Amendment No. 763 supersedes the minor amendments to section 15 of the 1967 Act, which schedule 22 to the Bill already provides. It has a number of features. First, it amends the definition of who is a member of the Metropolitan civil staffs—that is, the definition of those staff who are members of the MCSSS. At present, there are two categories within this definition. One group is staff employed under the Commissioner of Police of the Metropolis, or the receiver. The other category is made up of justices clerks in inner London. The latter category is not changed by the amendment, but the first is changed to staff who are employed by the Metropolitan police authority. This reflects the fact that the MPA will become the employer of Met staff on 3 July 2000.

Secondly, the amendment preserves entitlements to benefits accrued under the MCSSS scheme by staff who are not current employees on 3 July 2000, and who are not therefore within this definition.

Thirdly, the amendment provides for circumstances in which staff currently on the MCSSS—or who have built up entitlements under that scheme—might move on to another pension scheme. These are set out in sub-paragraph (2D) for post-July 2000 members of the MCSSS and in sub-paragraph (9) for former members of the MCSSS who have benefit entitlements.

Amendment No. 535 inserts an extra provision into clause 322, which requires that the Secretary of State must consult with the MPA and obtain the consent of the Minister with responsibility for the civil service before making an order under that section relating to pension transfers of MPA employees. The likely purpose of any such order would be to place those employees on to the PCSPS. As I have already mentioned, clause 309 includes the MPA among the list of bodies covered by section 1 of the Superannuation Act 1972.

Hon. Members will be extremely relieved to know that I come now to the final set of amendments, which make various consequential changes to legislation dating back to the last century. Schedule 22 already makes numerous such changes, which are required to reflect the creation of the Metropolitan police authority and the eventual abolition of the office of receiver. The amendments add a few more to that list and to the repeal schedule—schedule 27. They apply various provisions to the MPA to bring it into line with other police authorities and delete a few more references to the receiver. Such references will be repealed as and when the powers are no longer exercised by the receiver. The amendments remove some references to Commissioner and Assistant Commissioner, which will no longer be needed once those two posts are made police ranks, and tidy up a couple of references affected by the Access to Justice Act 1999.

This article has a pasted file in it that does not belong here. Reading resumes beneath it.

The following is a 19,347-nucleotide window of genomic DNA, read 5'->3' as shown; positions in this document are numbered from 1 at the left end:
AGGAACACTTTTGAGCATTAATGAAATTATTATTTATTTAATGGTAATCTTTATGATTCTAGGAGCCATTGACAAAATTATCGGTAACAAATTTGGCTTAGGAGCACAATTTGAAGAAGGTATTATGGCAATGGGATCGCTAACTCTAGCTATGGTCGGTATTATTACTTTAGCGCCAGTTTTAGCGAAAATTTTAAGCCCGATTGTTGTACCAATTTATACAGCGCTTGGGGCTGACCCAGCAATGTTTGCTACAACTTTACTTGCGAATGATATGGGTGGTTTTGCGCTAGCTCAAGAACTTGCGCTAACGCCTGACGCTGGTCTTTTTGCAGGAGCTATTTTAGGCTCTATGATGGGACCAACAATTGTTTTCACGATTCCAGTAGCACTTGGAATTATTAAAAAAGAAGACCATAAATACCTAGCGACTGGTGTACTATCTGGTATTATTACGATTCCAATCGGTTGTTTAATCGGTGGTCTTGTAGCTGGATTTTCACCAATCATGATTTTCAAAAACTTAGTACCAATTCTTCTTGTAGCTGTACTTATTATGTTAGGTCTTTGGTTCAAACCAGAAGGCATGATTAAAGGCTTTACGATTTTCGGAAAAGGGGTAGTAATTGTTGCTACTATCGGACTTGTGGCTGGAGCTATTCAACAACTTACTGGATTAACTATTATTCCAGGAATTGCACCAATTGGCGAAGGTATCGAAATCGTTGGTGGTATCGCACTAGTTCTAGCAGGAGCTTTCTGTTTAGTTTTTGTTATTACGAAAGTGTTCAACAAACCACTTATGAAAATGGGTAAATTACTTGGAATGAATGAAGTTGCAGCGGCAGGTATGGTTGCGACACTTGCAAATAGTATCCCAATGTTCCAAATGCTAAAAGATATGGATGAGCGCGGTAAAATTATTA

Mr. Simon Hughes

We should like to place on record our thanks to the receiver—as we did in Committee—whose post will disappear in the transition. The receiver is a real person, despite having a title that most people would not understand. Intriguingly, he has played a constitutionally significant role in the history of the Met, and has been important in terms of its expenditure. In my experience, he has always done the job courteously and helpfully, and has assisted colleagues in trying to get to the bottom of matters that concern us and our constituents. We thank him for his work.

Secondly, we support the Government's proposal to rationalise the boundaries of the Met with those of Greater London. That was not in the original Green Paper, but was agreed as a result of representations, and the new arrangements will give a logical boundary to the Met. It is therefore sensible, as the Minister said, for a transitional arrangement to allow people who are serving in Metropolitan police district areas which are in the counties surrounding Greater London to be temporarily seconded. We are relieved to note that they will return to the Met, which, on this occasion, will not be the subject of salami-slicing. The numbers are well below establishment and we should like to see them return to establishment levels.

Thirdly—and I merely flag this up, as I know the Home Office is responsible for policing in the broader context—the police pensions bill in England and Wales rises every year, as more police officers retire, but the pensions must be funded out of the allocated money to police forces under the normal budgetary allocations. My right hon. Friend the Member for Berwick-upon-Tweed (Mr. Beith) and others have referred to the possibility of the pensions of fire, civil defence and ambulance personnel being taken out of the normal revenue budget context, sooner rather than later, and put somewhere else. In that way, a huge increase in pensions payments would not have to be paid for out of any increase in revenue provided by the Government in a particular year, which would be a welcome development.

I appreciate that the Minister cannot simply announce a new policy now, but a request to colleagues in the Treasury and the Home Office as well as those in his Department to look positively at such proposals would be widely welcomed.

Mr. Raynsford

I wish to associate the Government with the hon. Gentleman's remarks about the excellent work done by the receiver over 170-odd years.

Mr. Hughes

Not the same one.

Mr. Raynsford

Of course not, but the post goes back a long time. I have to disappoint the hon. Gentleman, however, because although the Bill presages the disappearance of the post of receiver, it can be seen from the next group of amendments that that does not happen quite yet. The receiver will have a role to play for a bit longer.

I welcome the hon. Gentleman's support for the boundary changes and the transition arrangements. I shall not rise to the bait in respect of his comments about police numbers.

The hon. Gentleman's third point about pension costs goes far wider than the Bill's remit, as he recognised. His comments are on the record and will be seen by my right hon. Friends the Chancellor of the Exchequer and the Home Secretary, but it would be wrong for me to make a commitment on something that goes far wider than the debate before us.

Lords amendment agreed to.

Lords amendments Nos. 428 and 429 agreed to.